Road Rage: Men Vs. Women
What driving school dropout cut me off then slowed down in the fast lane driving eastbound on I-88? Why does it happen that I ALWAYS get behind the jerk who must observe the speed limit, or even worse, drive five mph SLOWER than the posted limit?
A new survey of America’s commuters reveals some interesting facts. Many more women than men tend to experience road rage and fly into a fit of fury. The study was conducted by Harris Interactive between May 14 and June 4 of this year. Over 3,800 commuters were surveyed, all of whom were employed full-time and most of whom (83%) drove to their workplaces. For the purposes of the study, Harris limited participants to those who were not self-employed and not in government jobs.
Of those surveyed, 61% of women said that they had experienced road rage, compared to 56% of men.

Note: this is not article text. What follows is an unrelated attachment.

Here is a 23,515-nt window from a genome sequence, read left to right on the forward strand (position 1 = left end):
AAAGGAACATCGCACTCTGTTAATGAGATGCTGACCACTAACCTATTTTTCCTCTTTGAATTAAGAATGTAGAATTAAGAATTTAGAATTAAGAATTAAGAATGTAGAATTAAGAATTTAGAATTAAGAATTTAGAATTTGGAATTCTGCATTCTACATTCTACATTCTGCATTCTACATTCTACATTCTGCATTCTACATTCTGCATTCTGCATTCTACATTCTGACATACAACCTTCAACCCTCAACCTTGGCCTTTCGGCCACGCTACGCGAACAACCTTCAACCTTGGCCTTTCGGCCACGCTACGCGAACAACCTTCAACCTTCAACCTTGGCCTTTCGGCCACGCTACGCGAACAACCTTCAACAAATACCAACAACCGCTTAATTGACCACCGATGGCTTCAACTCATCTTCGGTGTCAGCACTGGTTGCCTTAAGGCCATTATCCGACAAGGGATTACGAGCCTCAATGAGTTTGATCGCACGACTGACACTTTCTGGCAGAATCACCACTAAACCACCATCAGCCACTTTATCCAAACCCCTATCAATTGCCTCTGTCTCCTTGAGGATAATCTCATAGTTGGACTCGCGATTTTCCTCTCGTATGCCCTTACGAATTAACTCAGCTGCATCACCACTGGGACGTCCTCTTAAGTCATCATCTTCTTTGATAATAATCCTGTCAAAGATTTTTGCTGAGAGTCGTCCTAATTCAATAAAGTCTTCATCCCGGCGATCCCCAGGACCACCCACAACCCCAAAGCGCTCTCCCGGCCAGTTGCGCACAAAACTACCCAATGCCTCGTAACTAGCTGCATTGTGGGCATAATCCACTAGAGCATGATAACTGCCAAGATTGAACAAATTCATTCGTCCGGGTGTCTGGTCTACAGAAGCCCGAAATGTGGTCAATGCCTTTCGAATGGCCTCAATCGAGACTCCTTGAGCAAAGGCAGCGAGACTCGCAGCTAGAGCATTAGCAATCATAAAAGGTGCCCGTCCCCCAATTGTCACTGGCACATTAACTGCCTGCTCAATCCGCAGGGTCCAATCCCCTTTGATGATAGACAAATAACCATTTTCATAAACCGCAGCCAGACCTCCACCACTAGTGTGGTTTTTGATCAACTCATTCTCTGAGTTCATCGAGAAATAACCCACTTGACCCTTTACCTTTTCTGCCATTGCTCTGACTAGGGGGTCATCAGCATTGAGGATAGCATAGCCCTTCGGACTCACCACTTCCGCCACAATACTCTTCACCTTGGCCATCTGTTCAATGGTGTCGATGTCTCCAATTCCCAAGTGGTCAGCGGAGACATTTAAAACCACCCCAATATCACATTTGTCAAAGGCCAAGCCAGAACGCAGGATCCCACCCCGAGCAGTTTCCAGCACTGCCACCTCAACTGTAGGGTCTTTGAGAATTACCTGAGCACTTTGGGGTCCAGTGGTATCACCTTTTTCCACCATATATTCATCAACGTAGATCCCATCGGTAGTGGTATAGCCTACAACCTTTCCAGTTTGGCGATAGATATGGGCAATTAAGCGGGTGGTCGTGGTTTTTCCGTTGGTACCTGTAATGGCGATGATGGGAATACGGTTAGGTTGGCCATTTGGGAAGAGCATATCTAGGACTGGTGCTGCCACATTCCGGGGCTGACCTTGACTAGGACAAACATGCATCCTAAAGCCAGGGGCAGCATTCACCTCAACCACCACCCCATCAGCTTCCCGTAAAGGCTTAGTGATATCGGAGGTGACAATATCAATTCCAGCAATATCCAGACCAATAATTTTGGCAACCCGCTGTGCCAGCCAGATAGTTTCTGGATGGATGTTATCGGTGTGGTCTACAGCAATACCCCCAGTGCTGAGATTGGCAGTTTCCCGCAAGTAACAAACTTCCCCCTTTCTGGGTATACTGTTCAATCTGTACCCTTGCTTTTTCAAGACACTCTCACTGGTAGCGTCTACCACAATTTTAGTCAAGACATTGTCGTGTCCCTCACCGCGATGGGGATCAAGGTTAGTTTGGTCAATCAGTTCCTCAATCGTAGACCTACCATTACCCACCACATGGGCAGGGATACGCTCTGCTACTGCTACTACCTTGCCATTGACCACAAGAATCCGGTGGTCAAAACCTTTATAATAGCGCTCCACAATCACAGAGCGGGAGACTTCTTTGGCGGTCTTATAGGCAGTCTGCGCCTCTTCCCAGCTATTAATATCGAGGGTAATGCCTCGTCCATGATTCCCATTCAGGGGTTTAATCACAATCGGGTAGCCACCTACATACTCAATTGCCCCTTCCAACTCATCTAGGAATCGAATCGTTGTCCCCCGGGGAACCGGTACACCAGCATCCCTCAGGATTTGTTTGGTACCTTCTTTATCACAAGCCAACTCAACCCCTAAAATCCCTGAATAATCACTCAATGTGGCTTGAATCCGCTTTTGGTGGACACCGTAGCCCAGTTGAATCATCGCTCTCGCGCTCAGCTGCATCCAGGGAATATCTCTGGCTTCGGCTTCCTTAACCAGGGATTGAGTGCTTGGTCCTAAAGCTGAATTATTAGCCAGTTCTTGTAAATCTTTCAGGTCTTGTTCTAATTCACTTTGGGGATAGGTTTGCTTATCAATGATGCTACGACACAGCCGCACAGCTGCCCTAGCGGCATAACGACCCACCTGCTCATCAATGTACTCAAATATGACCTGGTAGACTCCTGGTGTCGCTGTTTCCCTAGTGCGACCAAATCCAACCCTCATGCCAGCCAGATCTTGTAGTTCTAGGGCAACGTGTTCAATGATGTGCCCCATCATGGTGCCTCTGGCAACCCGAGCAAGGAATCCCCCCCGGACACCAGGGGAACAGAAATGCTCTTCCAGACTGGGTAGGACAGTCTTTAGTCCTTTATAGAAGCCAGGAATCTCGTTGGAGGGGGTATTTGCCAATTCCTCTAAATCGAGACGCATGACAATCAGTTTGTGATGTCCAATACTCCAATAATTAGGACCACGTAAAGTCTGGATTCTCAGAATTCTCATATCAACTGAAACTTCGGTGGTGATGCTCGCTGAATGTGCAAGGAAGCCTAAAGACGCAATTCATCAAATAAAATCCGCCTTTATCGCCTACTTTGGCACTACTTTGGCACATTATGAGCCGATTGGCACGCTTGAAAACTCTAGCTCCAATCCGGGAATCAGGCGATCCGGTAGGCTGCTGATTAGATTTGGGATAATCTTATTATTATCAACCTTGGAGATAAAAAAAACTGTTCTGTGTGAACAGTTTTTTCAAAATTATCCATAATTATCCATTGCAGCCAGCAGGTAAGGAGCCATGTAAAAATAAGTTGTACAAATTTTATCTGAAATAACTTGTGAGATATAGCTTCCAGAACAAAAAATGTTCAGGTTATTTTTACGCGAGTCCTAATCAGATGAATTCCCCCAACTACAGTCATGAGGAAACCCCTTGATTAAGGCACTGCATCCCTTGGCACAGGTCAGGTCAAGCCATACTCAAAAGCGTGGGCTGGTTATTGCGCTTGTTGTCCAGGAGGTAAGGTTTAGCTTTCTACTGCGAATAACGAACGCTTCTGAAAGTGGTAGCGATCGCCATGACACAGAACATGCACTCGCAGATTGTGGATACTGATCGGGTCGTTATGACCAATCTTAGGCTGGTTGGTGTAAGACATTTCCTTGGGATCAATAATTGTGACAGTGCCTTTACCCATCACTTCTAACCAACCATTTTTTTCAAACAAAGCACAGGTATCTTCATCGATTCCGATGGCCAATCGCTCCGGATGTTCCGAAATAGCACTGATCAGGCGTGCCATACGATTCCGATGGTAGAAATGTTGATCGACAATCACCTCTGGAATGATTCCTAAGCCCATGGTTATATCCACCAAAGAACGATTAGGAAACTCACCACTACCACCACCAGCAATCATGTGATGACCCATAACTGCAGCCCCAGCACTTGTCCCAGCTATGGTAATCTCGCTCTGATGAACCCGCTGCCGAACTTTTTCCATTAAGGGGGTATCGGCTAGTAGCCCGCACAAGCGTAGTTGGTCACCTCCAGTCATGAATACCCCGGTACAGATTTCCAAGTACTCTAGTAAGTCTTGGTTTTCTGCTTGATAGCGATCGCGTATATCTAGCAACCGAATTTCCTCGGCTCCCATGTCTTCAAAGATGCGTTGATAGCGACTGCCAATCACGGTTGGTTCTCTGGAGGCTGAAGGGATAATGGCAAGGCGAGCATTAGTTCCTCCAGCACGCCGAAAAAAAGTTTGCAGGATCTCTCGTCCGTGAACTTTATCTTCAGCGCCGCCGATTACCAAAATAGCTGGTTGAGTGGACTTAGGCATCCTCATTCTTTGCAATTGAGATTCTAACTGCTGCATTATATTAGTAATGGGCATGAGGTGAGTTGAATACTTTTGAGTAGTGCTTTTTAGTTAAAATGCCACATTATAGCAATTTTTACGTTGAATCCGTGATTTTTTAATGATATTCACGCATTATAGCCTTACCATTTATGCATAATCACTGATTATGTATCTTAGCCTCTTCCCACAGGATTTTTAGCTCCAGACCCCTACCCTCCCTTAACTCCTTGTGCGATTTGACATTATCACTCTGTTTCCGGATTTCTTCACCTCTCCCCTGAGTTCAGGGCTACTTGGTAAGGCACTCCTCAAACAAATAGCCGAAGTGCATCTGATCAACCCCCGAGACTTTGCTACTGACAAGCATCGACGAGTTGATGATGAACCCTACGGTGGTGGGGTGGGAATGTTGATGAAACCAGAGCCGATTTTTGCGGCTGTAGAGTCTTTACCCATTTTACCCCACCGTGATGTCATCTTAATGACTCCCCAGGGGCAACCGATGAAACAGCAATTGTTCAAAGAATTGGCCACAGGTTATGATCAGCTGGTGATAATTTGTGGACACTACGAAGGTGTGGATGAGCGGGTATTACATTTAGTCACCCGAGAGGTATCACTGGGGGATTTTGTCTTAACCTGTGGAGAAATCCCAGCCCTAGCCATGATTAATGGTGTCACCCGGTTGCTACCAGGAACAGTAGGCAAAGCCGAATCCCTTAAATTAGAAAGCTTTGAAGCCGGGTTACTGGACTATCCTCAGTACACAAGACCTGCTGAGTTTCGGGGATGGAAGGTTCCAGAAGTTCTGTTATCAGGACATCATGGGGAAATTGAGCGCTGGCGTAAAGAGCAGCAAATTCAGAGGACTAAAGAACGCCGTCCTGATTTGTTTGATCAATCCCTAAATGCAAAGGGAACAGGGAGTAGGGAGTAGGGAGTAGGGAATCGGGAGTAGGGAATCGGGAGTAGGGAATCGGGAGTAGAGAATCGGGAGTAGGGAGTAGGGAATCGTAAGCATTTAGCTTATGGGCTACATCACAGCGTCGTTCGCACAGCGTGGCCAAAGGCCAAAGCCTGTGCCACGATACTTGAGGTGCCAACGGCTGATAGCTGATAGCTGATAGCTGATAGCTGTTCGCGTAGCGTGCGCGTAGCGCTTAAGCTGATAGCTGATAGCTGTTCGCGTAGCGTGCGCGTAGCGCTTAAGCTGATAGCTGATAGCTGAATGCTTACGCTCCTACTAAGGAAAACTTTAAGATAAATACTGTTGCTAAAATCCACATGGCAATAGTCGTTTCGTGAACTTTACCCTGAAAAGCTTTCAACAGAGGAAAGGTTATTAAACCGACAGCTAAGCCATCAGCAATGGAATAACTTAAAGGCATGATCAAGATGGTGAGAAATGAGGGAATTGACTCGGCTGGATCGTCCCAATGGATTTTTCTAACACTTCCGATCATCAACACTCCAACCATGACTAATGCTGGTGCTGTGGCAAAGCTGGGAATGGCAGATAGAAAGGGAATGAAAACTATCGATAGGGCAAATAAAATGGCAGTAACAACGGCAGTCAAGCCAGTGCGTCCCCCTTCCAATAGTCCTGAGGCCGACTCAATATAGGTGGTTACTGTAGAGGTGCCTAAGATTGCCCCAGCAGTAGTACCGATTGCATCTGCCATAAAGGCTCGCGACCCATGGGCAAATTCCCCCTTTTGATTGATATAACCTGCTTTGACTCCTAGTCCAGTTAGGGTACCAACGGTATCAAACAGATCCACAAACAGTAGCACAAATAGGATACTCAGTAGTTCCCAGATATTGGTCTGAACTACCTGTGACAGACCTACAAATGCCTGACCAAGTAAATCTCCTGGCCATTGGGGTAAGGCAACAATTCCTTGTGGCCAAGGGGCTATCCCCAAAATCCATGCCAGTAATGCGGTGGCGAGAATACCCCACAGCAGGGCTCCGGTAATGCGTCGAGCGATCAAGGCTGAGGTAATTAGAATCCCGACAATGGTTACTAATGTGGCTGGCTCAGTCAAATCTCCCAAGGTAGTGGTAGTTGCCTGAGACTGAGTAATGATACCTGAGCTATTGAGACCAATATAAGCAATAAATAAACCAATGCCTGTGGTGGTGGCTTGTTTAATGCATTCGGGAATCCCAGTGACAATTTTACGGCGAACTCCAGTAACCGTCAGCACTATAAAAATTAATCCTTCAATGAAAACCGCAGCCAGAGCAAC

Roughly 68% of respondents between 25 and 34 years old said they experienced road rage, while just 47% of those 55 and older said the same.
About 9% of those commuters have actually gotten into a fight with another commuter.
One in four has been involved in an accident.
30% of those surveyed have admitted to texting while driving.
The study was commissioned by CareerBuilder. Among the tips that CareerBuilder offers for making commutes less stressful are leaving earlier, taking public transportation, and playing easy-listening tunes en route. They recommend against listening to heavy, aggressive music.
I disagree. There’s nothing like a good bit of Disturbed or Ramones on the stereo to keep me calm while pretending I’m an individual blood vessel among many, traversing the body of the world via its well designed, aging, and sometimes inefficient clogged arteries.